Garage and curbside parking competition with search congestion Inci, Eren; Lindsey, C. Robin
We consider a parking market with privately operated parking garages, publicly operated curbside parking, and drivers who differ in parking duration. In equilibrium, long-term and short-term parkers can allocate themselves to garages and curbside parking in various ways. The equilibrium is generally inefficient because garage operators exercise market power, and drivers have to search for curbside parking which creates a search cost externality. A city planner can achieve the social optimum without regulating garage prices if it can charge differentiated curbside parking fees. Many cities still have parking meters that can only levy uniform fees and it is very costly to replace them. However, numerical results show that the efficiency loss due to uniform pricing is modest in most cases.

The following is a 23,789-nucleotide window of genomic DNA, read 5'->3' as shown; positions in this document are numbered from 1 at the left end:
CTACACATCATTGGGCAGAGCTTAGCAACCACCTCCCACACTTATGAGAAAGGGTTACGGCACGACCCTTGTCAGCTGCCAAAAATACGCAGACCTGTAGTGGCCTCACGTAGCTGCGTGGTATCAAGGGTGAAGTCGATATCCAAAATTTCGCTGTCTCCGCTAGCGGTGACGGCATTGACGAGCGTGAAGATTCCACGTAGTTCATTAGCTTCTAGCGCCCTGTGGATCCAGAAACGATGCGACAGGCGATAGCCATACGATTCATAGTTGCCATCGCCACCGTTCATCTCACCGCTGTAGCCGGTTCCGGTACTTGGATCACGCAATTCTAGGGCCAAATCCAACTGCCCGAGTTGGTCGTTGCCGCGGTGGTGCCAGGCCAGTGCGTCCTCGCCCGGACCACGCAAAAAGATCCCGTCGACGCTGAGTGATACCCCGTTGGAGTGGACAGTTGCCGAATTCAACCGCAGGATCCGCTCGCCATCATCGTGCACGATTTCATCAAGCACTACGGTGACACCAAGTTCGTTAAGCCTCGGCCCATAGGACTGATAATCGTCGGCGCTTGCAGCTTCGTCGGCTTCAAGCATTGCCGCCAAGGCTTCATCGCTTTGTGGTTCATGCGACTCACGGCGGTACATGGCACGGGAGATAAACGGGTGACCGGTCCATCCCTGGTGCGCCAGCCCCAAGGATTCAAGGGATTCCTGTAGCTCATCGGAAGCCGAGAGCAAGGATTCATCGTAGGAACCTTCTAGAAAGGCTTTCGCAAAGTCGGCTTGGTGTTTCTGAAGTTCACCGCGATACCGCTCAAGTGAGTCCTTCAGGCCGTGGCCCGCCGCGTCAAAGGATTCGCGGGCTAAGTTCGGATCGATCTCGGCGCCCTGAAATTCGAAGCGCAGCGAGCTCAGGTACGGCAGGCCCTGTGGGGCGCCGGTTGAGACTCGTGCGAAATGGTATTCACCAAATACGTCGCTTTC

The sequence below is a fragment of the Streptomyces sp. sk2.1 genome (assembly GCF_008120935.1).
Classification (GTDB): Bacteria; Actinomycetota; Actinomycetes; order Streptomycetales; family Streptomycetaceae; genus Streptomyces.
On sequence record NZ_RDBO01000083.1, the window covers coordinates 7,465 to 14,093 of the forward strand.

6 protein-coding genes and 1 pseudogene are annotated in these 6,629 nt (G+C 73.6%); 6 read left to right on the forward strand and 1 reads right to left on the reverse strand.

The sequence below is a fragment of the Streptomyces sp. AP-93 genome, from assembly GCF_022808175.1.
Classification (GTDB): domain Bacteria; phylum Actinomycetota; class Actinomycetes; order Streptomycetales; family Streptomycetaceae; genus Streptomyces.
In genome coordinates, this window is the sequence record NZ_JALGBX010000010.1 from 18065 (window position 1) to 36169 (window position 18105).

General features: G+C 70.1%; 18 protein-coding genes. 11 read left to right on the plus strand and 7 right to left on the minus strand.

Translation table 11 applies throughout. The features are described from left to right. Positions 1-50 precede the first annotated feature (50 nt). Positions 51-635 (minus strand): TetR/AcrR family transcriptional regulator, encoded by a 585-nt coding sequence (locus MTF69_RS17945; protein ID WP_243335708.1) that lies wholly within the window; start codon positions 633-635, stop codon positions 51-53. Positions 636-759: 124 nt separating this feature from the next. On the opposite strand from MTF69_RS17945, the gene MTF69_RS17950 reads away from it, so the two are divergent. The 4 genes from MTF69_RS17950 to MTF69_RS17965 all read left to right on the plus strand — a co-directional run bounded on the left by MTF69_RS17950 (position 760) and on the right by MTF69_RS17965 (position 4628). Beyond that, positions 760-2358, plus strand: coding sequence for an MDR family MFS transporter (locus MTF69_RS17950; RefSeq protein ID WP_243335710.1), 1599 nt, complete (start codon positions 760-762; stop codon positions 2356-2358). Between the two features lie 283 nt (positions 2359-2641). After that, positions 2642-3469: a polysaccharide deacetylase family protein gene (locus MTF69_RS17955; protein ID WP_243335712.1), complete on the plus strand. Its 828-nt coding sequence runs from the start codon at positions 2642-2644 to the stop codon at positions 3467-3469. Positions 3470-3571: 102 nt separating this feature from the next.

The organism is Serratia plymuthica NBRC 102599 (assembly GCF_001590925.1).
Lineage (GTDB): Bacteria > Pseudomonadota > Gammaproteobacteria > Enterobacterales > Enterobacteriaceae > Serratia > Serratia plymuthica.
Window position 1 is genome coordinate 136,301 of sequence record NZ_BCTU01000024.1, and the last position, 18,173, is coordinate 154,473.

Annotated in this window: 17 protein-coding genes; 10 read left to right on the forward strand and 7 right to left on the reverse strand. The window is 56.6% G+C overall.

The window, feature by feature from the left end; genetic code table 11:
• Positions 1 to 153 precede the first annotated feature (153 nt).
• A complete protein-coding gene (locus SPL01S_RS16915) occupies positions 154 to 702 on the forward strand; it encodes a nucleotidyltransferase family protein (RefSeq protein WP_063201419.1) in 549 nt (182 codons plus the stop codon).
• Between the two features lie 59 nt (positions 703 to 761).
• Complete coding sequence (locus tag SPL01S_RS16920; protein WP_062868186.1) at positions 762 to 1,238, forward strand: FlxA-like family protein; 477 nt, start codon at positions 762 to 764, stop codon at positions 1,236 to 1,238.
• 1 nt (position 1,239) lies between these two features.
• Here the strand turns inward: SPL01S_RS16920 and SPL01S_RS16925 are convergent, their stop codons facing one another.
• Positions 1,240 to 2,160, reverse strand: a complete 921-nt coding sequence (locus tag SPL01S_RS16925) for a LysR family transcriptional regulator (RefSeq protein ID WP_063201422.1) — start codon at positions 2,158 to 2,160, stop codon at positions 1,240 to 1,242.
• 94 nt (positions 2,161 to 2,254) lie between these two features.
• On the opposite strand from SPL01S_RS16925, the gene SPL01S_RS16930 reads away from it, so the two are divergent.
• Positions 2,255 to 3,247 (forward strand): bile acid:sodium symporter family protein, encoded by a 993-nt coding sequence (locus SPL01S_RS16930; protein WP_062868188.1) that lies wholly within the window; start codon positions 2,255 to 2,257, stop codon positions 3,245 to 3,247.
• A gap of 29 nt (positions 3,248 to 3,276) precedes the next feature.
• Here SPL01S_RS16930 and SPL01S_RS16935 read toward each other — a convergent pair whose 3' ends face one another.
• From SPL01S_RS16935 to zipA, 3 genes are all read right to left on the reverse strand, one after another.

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Attribution-NonCommercial-NoDerivs 2.5 Canada